The supply chain of design: an interview with Barry Katz of Stanford

October 4, 2019 Matt Vermeulen

The philosophy behind design thinking can be best summed up by Steve Jobs’s quote, “design is not the way it looks, design is the way it works." And it’s popularity rose hand-in-hand with the rise of Apple. But its founding is much more than Steve Jobs and much more than just a methodology to make sleek designs for new technology. 

Our host, Ron Volpe, sat down with Barry Katz, professor, IDEO fellow, author, and pre-eminent design thinking scholar to discuss the rich history of design thinking and how it influences the way companies use design to solve problems and design products with their users in mind. 

We started out by discussing Barry’s illustrious career and what design thinking really means. 

So why Silicon Valley? Why did design thinking evolve in Silicon Valley, and how did it start? 

In 1979 there were only nine design firms in the Bay Area. And today we have the largest concentration of designers in the world. All the major consultancies are based here. And world-famous corporate design groups, most famously Apple. 

What I discovered is that there was some design activity before Apple in the 70s. And I researched further and found some more activity in the 60s. And I kept digging until I got back to August 4, 1951, which is the date in which Hewlett Packard hired the first professionally trained designer to work in what is now Silicon Valley. 

So Apple really came at exactly the midpoint and was a fulcrum that pivoted everything. 

How did Apple’s view of design as much more than just sleek products influence others in Silicon Valley?

Steve Jobs said "design is not the way it looks, design is the way it works." He wanted to move us away from thinking that you can take technology and put it in an attractive box and call it design. Instead he moved us toward a more comprehensive idea that design is not something separate from the actual product. 

Design thinking has almost nothing to do with the appearance of products and everything to do with a strategy for creating innovative experiences. It's not the aesthetic skin, or the radius, or the fonts or the color. It's the entire experience of using a product, and it's delivering that experience. So in Apple, and subsequent generations of designers in Silicon Valley, they really began to work around that idea, and we saw a real shift in thinking. 

I learned from IDEO that design thinking can help develop business processes, not just products. Was IDEO first at thinking of design as more than just products? 

IDEO was a real pioneer in exploring the margins, exploring the perimeter around what we can call design. So at one point IDEO introduced the concept of Human Centered Design, and began to guarantee that everything that went out the door would not just look good and work well. But it would have gone through a rigorous Human Factors Analysis by very highly trained Human Factors professionals. And this really opens the door to a much wider range of ideas that feed into the design process.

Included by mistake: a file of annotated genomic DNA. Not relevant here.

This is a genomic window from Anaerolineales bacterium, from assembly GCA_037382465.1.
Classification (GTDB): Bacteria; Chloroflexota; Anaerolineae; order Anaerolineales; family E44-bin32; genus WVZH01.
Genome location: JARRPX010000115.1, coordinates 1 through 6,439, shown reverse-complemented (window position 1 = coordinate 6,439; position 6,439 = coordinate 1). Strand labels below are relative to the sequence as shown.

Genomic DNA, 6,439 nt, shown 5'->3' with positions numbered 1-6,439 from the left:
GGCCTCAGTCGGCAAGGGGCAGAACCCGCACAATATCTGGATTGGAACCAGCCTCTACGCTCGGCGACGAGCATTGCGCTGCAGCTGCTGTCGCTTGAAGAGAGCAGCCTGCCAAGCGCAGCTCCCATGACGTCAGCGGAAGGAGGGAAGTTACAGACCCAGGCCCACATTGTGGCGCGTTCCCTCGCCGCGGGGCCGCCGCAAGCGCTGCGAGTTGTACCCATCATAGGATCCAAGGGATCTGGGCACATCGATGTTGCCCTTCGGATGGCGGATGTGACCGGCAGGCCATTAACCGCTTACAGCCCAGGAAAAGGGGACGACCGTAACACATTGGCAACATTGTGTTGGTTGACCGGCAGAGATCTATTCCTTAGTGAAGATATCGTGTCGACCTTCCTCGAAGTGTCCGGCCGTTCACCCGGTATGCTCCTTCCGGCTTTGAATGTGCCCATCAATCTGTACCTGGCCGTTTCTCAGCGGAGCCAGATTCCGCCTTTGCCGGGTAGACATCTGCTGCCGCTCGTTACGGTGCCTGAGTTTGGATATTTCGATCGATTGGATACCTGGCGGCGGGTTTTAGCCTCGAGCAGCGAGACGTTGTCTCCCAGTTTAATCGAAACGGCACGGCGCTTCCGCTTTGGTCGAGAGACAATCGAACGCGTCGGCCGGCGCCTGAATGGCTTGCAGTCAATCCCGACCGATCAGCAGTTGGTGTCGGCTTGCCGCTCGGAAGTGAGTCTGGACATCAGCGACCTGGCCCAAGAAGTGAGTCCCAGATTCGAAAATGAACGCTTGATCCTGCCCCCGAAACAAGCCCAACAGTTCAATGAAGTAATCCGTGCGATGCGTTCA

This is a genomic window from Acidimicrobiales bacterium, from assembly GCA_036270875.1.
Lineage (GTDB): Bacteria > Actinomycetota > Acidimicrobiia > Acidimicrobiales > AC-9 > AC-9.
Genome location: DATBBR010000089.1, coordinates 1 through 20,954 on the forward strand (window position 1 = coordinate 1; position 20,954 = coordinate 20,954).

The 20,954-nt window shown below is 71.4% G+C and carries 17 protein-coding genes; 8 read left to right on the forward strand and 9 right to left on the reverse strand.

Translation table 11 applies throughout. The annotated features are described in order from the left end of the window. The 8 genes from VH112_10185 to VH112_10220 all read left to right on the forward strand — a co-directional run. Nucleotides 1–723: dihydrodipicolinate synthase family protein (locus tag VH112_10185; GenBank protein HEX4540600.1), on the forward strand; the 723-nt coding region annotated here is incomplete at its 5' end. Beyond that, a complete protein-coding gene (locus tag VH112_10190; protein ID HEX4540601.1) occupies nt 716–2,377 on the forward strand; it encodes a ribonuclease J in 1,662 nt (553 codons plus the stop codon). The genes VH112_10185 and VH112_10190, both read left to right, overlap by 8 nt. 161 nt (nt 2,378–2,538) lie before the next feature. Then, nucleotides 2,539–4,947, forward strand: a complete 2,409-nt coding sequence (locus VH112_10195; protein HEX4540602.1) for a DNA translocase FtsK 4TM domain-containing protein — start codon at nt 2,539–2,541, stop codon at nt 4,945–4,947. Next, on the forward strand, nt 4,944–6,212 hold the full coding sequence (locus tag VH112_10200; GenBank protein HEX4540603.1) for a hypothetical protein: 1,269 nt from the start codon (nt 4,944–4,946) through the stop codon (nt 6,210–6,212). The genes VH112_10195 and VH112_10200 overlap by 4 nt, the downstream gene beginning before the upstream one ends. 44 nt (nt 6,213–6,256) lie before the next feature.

Do you work with a lot of companies to do organizational design work as opposed to service, or product, or experience design work?

That is an increasingly important part of the practice at IDEO. It can, in some respects, be traced to a recurrent experience that many of our clients had, which is that we'd present them with something and then something internal to the culture would kill an otherwise good idea. Or cause it to go through so many reductions that by the end of it, it was not an exciting product any longer. So you've probably heard many of the standard cliches about how organizations can develop antibodies to kill off exciting new ideas. And why? Because of threats to people's positions, because of uncertainties as to where this will lead, a fear of risk, which I think is a very dangerous thing for individuals as well as organizations. 

So we began to look not just at the product that we were being asked to work on, or the solution we were asked to find, but also at finding a hospitable home within the client organization for that product. 

How do organizations design for success? 

I certainly don't have the answer to that beyond saying that it's imperative that you do so and that you create an effective means or modality for doing exactly that.

We’re working on another project for the Los Angeles County voting district, the largest and one of probably the most diverse voting districts in the United States. They're using a voting machine that was developed in the 1960s. So they initially asked us to redesign the voting machine. And we preferred again to take it to the next largest context. So really, we’re looking at how to design for democracy. 

And the process included thinking not just of the person who goes to a neighborhood polling station on election day to vote, but also the guys who drive the trucks that deliver the machine to those 4,200 polling stations, the retired school teachers who assemble the machines, the volunteers working in the polling stations, and the attendant to the blind person who is voting. 

So gathering and solving for the greatest diversity of stakeholders is no guarantee of success, but leaving them out is a guarantee of failure.

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About the Author

Matt Vermeulen

Matt Vermeulen writes about B2B commerce for Tradeshift. Whether he's writing about Accounts Payable best practices or debunking AI myths, Matt enjoys making complex topics easy to understand and fun to read.

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